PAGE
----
Managers’ Beliefs About the Glass Ceiling: Interpersonal and Organizational Factors
Format of Original
Psychology of Women Quarterly
The glass ceiling refers to the difficulty of women trying to be promoted into the top management levels. The present study examined managers' potential explanations, implicit or explicit, for why women rarely reach the top hierarchical levels in their own organization. Among 685 managers at a large Midwestern insurance company, a model was supported in which beliefs about interpersonal and situational variables in the organization were related to the perception that men and women were treated differently overall, which, in turn, was related to the belief that a glass ceiling existed. The model was not different for male and female managers, but women tended to perceive that each element of the model existed to a greater extent than men did.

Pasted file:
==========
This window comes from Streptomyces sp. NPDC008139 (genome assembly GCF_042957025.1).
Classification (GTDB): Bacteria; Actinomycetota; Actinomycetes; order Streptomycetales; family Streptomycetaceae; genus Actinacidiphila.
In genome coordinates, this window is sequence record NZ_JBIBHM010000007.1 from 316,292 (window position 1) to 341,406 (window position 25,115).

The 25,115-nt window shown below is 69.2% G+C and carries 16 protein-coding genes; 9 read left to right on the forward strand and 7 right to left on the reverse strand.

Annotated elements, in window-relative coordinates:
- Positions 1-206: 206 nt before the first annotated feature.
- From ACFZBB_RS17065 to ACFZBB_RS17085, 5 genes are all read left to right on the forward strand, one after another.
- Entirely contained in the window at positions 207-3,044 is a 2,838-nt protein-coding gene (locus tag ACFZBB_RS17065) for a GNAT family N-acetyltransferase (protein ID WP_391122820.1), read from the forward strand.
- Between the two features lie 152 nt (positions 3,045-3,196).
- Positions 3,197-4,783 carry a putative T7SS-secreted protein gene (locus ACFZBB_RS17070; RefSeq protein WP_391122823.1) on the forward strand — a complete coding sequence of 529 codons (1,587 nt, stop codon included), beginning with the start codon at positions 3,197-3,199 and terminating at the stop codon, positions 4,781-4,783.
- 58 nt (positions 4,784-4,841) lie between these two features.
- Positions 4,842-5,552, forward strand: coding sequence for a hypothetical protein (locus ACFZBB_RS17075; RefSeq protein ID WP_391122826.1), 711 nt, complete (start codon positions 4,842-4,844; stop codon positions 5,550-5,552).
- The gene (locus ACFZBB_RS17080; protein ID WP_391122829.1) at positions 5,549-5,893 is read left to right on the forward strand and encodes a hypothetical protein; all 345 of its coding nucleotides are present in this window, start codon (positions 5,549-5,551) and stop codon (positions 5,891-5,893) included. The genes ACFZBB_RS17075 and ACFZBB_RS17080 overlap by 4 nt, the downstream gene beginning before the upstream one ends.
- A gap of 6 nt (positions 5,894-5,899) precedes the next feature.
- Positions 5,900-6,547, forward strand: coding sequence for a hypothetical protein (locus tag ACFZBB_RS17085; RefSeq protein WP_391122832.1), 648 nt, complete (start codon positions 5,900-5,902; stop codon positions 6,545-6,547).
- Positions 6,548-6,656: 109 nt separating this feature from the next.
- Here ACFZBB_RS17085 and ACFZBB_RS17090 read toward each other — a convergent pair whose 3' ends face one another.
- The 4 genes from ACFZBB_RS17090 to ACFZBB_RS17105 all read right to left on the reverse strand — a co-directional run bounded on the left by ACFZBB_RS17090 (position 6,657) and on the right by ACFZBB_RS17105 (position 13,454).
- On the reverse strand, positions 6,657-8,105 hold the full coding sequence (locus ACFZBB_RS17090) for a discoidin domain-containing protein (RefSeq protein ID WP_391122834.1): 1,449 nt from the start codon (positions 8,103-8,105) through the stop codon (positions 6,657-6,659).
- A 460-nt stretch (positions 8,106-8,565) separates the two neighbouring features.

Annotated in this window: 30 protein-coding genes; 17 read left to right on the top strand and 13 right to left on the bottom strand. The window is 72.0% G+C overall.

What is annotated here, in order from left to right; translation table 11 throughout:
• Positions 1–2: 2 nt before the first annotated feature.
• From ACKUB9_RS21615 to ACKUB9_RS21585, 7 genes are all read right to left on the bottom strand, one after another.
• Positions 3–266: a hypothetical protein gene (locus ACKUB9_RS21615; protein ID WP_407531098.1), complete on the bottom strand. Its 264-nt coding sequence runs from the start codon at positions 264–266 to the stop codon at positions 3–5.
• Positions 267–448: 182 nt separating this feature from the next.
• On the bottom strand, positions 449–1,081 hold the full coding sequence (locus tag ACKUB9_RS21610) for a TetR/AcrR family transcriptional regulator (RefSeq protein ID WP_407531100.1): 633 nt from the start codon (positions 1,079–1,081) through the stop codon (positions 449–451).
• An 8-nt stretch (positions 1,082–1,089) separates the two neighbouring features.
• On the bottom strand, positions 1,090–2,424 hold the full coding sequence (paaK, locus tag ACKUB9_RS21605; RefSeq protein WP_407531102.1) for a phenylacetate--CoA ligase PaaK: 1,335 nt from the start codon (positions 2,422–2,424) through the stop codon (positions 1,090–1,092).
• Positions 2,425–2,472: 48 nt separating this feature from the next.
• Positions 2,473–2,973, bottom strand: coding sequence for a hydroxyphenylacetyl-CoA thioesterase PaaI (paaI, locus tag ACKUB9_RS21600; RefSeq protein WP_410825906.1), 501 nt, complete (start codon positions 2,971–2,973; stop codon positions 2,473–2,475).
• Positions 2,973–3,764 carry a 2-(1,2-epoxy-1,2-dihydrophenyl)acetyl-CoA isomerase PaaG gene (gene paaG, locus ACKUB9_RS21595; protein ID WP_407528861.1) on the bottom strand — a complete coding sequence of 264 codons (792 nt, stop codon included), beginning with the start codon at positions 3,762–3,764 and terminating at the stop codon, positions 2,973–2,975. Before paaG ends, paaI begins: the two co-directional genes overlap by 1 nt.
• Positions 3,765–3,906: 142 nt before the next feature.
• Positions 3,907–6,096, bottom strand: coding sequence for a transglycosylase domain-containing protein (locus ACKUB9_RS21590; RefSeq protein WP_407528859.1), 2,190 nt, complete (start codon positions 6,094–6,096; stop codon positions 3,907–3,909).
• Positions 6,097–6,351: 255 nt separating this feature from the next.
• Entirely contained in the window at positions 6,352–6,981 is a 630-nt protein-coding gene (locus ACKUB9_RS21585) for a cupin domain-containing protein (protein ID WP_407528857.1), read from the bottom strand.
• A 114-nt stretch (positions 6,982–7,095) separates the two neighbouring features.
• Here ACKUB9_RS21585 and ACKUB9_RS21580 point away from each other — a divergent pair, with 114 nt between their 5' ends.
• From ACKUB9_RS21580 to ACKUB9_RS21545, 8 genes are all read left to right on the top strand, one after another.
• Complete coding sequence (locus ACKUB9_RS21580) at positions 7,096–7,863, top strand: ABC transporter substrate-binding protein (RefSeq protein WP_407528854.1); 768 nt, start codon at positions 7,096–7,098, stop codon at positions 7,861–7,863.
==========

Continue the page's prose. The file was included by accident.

Elacqua, Tina C.; Beehr, Terry A.; Hansen, Curtiss P.; and Webster, Jennica R., "Managers’ Beliefs About the Glass Ceiling: Interpersonal and Organizational Factors" (2009). Management Faculty Research and Publications. 192.
Psychology of Women Quarterly, Vol. 33, No. 3 (September 2009): 285-294. DOI.
Jennica Webster was affiliated with Central Michigan University at the time of publication.